Citizen Archivists: Engage with and Explore the Archives


An independent researcher is any civilian,
not a government employee, who operates out of the National Archives performing research
for themselves, clients or practically anyone. I’m Jonathan Webb Deiss, I am an independent
researcher. I was lucky enough to be hired to research
some Revolutionary War records and had to look in the records of the Senate. I found
a diary in those files that was dated 1780. It was put in the records of the Senate in
1836 and basically lay unrecognized until this day. I apparently was the first person
to understand its importance and its significance and flag it. And I call that a “citizen archivist.”
I’m David Ferriero. I’m the Archivist of the United States. We have ten billion
items in the Archives collection. And we don’t have the staff to actually work through and
read every piece of paper that we have in the collection. So that’s why engaging the
people who are actually using the collection is a way for enhancing what we know about
them. What I’m doing now is inking, this is a
stage in comics that comes after penciling. My name is Jon White. I’m an educational
cartoonist and designer, living here in Washington, D.C. The National Archives maintains a feature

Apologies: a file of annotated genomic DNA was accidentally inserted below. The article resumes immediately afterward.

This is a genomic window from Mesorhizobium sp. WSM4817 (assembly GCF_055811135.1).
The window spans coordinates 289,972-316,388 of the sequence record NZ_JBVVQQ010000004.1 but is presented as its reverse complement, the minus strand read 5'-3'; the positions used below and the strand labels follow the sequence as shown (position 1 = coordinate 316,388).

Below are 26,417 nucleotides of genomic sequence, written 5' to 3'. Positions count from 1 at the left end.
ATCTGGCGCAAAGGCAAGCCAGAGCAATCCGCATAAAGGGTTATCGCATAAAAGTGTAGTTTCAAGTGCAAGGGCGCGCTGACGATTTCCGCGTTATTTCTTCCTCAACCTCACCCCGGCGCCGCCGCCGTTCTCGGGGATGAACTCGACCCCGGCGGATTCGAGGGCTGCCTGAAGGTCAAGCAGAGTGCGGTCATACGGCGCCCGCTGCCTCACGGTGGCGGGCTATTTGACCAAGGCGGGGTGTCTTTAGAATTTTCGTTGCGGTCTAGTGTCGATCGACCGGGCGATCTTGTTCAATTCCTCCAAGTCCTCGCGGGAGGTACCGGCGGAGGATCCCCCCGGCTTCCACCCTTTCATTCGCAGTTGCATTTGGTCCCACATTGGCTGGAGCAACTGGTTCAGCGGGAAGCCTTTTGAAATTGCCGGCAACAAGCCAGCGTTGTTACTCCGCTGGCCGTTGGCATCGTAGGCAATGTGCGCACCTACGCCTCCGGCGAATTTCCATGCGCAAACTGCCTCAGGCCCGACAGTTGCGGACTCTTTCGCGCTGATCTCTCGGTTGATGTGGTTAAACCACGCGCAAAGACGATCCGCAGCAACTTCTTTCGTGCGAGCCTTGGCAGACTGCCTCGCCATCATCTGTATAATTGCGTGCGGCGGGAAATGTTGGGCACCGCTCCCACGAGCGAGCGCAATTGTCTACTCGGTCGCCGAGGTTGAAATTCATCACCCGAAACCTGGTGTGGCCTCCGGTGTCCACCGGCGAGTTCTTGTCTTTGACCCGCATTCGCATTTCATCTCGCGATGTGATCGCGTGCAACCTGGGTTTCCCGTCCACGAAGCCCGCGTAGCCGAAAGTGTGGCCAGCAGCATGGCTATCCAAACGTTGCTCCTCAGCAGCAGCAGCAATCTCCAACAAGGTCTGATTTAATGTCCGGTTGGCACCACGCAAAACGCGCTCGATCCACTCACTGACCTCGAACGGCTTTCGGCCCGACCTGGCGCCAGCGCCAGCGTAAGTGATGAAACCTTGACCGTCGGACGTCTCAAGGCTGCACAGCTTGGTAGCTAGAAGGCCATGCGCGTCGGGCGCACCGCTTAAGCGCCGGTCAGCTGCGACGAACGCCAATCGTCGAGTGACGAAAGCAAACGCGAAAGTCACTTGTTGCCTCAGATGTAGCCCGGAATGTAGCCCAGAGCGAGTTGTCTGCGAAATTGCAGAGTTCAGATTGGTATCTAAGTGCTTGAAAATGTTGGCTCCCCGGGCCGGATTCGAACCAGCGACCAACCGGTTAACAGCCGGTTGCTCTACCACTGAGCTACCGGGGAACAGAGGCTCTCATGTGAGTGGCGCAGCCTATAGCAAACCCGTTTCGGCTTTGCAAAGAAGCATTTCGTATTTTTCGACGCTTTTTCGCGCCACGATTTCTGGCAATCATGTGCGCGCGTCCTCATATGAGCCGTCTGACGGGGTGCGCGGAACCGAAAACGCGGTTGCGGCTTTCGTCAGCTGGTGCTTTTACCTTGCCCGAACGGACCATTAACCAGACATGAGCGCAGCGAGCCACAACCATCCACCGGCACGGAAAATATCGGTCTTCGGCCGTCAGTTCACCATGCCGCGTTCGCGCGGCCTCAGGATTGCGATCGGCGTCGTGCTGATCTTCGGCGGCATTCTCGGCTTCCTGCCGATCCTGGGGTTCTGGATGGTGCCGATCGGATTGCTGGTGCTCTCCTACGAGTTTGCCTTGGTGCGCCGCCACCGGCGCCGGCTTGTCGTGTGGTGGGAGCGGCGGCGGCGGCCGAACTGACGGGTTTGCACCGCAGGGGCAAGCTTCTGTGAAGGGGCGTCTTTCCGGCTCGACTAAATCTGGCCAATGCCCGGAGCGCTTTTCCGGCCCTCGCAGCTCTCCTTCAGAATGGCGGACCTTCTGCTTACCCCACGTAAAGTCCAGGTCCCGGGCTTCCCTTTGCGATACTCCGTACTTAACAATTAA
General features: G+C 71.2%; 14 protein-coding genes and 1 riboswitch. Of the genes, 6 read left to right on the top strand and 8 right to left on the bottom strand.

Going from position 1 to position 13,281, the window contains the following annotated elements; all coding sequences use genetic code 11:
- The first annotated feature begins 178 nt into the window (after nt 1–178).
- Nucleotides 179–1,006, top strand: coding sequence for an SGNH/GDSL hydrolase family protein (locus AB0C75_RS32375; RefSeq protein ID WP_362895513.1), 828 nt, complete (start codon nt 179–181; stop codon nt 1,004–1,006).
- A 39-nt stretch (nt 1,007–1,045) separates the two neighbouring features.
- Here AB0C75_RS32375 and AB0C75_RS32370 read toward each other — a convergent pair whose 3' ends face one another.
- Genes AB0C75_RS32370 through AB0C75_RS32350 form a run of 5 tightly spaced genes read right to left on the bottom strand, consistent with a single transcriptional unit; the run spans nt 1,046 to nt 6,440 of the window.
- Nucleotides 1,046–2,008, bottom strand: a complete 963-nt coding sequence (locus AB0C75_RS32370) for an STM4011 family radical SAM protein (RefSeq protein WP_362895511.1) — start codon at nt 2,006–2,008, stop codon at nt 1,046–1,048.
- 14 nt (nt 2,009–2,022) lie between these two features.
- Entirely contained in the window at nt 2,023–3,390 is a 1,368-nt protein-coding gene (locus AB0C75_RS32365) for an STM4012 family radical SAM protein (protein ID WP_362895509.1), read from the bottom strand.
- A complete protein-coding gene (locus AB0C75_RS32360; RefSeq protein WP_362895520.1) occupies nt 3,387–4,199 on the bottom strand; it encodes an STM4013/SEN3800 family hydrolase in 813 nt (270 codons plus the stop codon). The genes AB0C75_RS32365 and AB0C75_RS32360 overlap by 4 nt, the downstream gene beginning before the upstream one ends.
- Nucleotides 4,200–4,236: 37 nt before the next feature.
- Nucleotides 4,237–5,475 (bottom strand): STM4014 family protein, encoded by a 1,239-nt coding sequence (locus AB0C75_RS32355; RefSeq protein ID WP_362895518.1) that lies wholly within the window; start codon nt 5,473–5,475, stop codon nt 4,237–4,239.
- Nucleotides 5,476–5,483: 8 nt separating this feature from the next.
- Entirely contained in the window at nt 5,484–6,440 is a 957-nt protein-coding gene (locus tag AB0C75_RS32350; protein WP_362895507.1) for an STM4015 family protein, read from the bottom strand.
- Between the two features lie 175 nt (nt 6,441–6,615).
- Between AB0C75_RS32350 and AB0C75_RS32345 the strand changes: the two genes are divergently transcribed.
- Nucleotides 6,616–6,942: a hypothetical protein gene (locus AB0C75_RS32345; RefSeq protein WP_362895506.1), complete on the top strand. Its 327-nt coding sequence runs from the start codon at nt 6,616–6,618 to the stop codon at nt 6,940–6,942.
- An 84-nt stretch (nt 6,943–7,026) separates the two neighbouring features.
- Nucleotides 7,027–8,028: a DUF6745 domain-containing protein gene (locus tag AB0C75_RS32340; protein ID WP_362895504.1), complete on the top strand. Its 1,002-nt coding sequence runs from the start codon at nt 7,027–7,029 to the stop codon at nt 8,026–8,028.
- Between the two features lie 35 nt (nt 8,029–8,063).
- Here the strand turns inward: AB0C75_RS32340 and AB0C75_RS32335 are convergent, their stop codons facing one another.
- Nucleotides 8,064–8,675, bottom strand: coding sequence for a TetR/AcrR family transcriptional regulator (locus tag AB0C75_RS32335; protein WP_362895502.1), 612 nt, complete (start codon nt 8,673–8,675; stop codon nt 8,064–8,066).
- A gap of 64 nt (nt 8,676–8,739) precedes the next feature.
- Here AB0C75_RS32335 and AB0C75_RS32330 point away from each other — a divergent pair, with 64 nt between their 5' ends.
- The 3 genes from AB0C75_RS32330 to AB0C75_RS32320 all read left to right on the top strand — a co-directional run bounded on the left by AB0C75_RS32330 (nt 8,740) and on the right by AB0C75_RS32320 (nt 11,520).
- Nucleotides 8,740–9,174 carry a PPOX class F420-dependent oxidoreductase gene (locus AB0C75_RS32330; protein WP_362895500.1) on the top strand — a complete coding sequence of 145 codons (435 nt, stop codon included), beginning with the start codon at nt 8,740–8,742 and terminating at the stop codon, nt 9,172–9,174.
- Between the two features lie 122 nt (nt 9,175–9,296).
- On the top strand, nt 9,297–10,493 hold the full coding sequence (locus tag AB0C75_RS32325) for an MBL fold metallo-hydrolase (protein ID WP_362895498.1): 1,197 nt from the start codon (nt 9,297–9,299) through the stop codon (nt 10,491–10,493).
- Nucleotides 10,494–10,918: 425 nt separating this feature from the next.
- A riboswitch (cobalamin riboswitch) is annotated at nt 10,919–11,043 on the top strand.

on their website called, “Today’s Document.” What I thought to do in early 2010 was to
take each one of those pieces a few times a week and reinterpret it with an eye for
a younger audience. I don’t think anyone has yet drawn General
Washington just after the Battle of Trenton eating a burger. We’re actually experimenting with the various
kinds of activities to engage citizen archivists. We’ve just launched a wiki, an interactive
website, where we can encourage our researchers to share with us what they learned. We’re doing some volunteer work, digitizing
the enlistment papers of Indian scouts. We will be putting the records online and linking
them to the new “Our Archives” wiki. This is my website, “todaysdocument.com.”
The actual event here is the impeachment of Andrew Johnson. This is a scene from, I suppose,
a heaven of great presidents. You’ll notice that Andrew Johnson is ostracized. We’ve all seen these documents on microfilm
and we’ve all seen them in reproductions but to actually find one is extremely rare.
It’s been pulled from the records, it was sent to conservation who then did some preservation
work on it and it’s now currently in the vaults. It’s locked away. Give us some ideas of other ways that we might
involve you in this “citizen archivist” program.

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